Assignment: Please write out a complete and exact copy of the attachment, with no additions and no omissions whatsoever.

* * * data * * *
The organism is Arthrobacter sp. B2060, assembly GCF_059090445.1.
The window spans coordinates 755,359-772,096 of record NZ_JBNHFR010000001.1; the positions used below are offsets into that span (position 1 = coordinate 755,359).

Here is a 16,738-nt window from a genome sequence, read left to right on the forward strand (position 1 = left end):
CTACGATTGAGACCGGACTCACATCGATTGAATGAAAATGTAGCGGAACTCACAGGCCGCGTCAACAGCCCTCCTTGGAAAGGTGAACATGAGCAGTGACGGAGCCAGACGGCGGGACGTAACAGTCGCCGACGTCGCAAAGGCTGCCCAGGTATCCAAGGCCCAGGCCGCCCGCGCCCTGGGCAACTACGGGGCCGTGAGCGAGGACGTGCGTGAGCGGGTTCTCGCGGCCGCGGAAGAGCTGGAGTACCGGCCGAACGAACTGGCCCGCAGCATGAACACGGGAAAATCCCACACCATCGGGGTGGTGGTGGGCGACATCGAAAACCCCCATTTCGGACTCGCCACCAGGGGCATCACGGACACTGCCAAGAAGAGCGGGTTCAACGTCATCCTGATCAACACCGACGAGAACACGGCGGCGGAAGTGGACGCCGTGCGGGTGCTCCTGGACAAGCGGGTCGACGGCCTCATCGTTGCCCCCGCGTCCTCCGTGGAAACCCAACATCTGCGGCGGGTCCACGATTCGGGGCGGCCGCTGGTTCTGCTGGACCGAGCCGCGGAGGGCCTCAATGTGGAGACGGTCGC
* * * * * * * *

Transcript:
The organism is Arthrobacter sp. B2060, assembly GCF_059090445.1.
The window spans coordinates 755,359-772,096 of record NZ_JBNHFR010000001.1; the positions used below are offsets into that span (position 1 = coordinate 755,359).

Here is a 16,738-nt window from a genome sequence, read left to right on the forward strand (position 1 = left end):
CTACGATTGAGACCGGACTCACATCGATTGAATGAAAATGTAGCGGAACTCACAGGCCGCGTCAACAGCCCTCCTTGGAAAGGTGAACATGAGCAGTGACGGAGCCAGACGGCGGGACGTAACAGTCGCCGACGTCGCAAAGGCTGCCCAGGTATCCAAGGCCCAGGCCGCCCGCGCCCTGGGCAACTACGGGGCCGTGAGCGAGGACGTGCGTGAGCGGGTTCTCGCGGCCGCGGAAGAGCTGGAGTACCGGCCGAACGAACTGGCCCGCAGCATGAACACGGGAAAATCCCACACCATCGGGGTGGTGGTGGGCGACATCGAAAACCCCCATTTCGGACTCGCCACCAGGGGCATCACGGACACTGCCAAGAAGAGCGGGTTCAACGTCATCCTGATCAACACCGACGAGAACACGGCGGCGGAAGTGGACGCCGTGCGGGTGCTCCTGGACAAGCGGGTCGACGGCCTCATCGTTGCCCCCGCGTCCTCCGTGGAAACCCAACATCTGCGGCGGGTCCACGATTCGGGGCGGCCGCTGGTTCTGCTGGACCGAGCCGCGGAGGGCCTCAATGTGGAGACGGTCGC